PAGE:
By Bruce Tomaso, The Dallas Morning News
DALLAS — After a snow delay, Dallas is ready to join the sweepstakes for the next Republican convention.
Along with officials from seven other cities, Dallas representatives were poised to make their pitch to GOP leaders in Washington on March 4, but nature had other plans.
A blizzard dumped a half-foot of snow on Washington, forcing airlines to cancel scores of flights into the nation’s capital.
Dallas, Las Vegas and Cincinnati had to postpone their presentations, which are now scheduled for March 21. Kansas City, Missouri, Denver, Phoenix, Cleveland, and Columbus, Ohio, went ahead with their bids.
GOP officials will visit sites in April and announce a winner in August.
The stakes are high. The 2016 Republican National Convention will bring at least 40,000 visitors, as well as global media attention, to the host city.
“You’re looking at over $200 million of economic impact,” said Denver Mayor Michael Hancock. His city, which hosted the Democrats in 2008, is among those pursing the Republicans in 2016.
While the multipliers and assumptions used to generate such economic-impact numbers can be generous, there’s no doubt that a lot of dollars get left behind once a convention has come and gone.
And there are residual benefits. After the Democrats visited in 2008, “Denver emerged as one of the top convention destinations in the world,” Hancock said.
Dallas was the GOP pick in 1984, when President Ronald Reagan was re-nominated. But it was late to this game, tossing together a bid only within the last month or so. That eleventh-hour decision surprised even some members of the Dallas City Council.
“We’re starting late but will give it our very best effort,” said Kay Bailey Hutchison, the retired U.S. senator. Hutchison, a Dallas Republican, is one of those leading the city’s presentation.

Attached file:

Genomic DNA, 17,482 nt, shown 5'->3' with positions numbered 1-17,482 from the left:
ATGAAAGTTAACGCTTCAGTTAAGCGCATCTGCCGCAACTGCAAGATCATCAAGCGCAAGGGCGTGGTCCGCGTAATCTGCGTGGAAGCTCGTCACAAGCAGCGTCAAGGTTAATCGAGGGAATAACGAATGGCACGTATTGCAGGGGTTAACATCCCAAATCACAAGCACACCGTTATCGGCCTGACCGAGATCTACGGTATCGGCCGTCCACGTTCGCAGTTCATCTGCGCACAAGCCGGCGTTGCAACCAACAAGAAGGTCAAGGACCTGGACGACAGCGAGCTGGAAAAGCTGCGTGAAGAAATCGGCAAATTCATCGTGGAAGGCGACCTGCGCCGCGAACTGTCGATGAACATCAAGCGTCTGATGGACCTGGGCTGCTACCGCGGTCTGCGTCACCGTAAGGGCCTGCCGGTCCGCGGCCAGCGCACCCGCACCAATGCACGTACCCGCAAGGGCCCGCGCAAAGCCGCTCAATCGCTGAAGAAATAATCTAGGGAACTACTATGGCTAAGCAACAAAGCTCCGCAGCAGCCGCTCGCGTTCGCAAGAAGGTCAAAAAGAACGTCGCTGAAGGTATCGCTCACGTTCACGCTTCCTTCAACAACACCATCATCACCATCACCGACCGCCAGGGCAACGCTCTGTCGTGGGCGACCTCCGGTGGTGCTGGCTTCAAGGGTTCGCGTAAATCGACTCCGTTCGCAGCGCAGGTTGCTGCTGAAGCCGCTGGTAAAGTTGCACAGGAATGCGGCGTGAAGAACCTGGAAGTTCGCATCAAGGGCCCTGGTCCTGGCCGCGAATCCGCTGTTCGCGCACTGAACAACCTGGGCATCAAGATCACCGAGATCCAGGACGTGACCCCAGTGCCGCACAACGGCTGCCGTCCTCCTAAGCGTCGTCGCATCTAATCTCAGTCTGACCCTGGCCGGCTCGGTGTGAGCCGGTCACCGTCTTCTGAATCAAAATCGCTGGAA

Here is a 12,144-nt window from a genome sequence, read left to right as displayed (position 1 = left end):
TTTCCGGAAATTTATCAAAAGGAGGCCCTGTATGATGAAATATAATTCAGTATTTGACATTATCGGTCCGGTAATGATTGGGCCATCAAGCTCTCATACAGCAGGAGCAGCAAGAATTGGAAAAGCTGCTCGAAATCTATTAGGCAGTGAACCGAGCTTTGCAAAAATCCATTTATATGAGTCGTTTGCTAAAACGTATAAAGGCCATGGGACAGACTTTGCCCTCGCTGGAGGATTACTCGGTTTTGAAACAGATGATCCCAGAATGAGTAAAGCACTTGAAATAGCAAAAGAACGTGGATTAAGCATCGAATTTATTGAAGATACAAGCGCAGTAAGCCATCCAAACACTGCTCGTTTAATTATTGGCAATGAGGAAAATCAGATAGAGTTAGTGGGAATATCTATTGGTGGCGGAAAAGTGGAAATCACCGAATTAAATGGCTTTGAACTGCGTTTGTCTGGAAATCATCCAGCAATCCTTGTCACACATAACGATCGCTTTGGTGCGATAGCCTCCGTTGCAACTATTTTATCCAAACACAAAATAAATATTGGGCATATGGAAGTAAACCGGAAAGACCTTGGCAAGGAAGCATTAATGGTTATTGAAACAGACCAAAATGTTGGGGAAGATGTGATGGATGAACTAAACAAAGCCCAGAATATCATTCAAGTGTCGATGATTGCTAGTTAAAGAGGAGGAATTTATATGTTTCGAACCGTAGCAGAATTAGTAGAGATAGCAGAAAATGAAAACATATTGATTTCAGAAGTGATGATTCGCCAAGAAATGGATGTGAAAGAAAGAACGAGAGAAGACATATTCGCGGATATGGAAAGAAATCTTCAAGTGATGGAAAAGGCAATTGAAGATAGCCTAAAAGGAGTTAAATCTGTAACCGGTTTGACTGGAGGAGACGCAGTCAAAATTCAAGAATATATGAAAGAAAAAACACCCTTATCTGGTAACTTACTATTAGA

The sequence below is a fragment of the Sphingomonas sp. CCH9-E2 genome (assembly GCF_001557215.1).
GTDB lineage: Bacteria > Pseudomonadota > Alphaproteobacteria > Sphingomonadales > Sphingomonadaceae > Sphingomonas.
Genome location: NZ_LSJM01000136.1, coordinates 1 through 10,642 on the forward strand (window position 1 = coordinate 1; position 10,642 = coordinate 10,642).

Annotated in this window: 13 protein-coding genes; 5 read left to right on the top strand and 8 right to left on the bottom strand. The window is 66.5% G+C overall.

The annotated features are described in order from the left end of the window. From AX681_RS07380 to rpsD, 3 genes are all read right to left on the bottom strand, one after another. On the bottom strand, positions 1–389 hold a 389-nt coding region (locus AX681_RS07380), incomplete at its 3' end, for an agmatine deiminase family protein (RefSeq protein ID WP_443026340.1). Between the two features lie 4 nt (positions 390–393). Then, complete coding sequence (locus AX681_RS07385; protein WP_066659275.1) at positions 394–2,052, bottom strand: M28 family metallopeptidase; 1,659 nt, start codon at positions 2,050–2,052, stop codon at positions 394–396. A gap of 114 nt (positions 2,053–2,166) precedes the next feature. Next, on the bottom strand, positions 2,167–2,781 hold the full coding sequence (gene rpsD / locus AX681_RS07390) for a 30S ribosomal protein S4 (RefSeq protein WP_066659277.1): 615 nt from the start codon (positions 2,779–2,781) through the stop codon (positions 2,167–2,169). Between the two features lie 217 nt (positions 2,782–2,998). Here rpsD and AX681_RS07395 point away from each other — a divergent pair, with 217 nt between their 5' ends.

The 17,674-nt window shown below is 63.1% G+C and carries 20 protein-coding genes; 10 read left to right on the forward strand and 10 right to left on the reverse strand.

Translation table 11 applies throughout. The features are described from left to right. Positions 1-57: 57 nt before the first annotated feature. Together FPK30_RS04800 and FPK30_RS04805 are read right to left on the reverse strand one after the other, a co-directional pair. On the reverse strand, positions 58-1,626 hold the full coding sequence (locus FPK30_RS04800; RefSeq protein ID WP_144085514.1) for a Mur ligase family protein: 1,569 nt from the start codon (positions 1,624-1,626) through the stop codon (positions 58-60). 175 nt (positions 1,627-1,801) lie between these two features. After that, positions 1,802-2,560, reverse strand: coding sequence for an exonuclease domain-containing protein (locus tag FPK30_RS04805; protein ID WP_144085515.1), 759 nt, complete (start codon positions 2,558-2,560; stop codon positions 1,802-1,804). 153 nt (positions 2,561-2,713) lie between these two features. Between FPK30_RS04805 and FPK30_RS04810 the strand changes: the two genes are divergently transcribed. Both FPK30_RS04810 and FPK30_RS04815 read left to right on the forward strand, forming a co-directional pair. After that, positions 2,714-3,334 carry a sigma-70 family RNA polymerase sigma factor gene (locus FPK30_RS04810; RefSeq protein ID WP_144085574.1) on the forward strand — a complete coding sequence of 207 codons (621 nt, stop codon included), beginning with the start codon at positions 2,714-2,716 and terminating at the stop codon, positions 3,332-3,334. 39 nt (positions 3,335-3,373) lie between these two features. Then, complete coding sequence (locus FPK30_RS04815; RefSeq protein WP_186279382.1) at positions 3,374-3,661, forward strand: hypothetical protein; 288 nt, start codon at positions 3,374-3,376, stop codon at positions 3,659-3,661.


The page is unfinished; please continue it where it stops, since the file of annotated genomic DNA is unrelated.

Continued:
Dallas’ strengths, she said, include “our two great airports and airline service … more convenient than others can offer,” plentiful hotel rooms within a couple of miles of American Airlines Center — which would be the main convention site — and the quality of that arena.
Throw in grand spaces for receptions — the Perot Museum of Nature and Science, the Morton H. Meyerson Symphony Hall, the AT&T Performing Arts Center, among others — along with world-renowned caterers and an impressive array of fine restaurants, and the city starts to look downright alluring.
Then, too, there’s that Bush fellow (a fairly prominent Republican in his day) and his jewel of a library and museum at Southern Methodist University. It’s hard to imagine many cities that would be seem more welcoming to visiting Republicans.
On the other hand, traffic in Dallas on a good day is bad, and it isn’t going to get better by 2016. Getting on or off Stemmons Freeway, Woodall Rodgers or Dallas North Tollway near American Airlines Center would be nightmarish, especially during evening rush hour, just as the convention’s prime-time sessions would be getting under way.
Dallas’ downtown “renaissance” is a work in progress. Many visitors wouldn’t have cars. Many stuck downtown would be dismayed at the empty sidewalks and eerie quiet that are still the norm after dark.
And the weather in late June, early July? Let’s just say it falls between Denver’s splendid and Phoenix’s scorching.
But closer to scorching.
Here’s a look at the strong suits of the other bidders, along with a few loose threads that might not hold up to a lot of tugging:
Strong suits: As Lt. Gov. Brian Krolicki of Nevada told Las Vegas Review-Journal, “I don’t think there’s a better city in the world to host a convention. This is what we do.” The city has welcomed conventions of 150,000 people. Hotels abound, and they’re centrally located.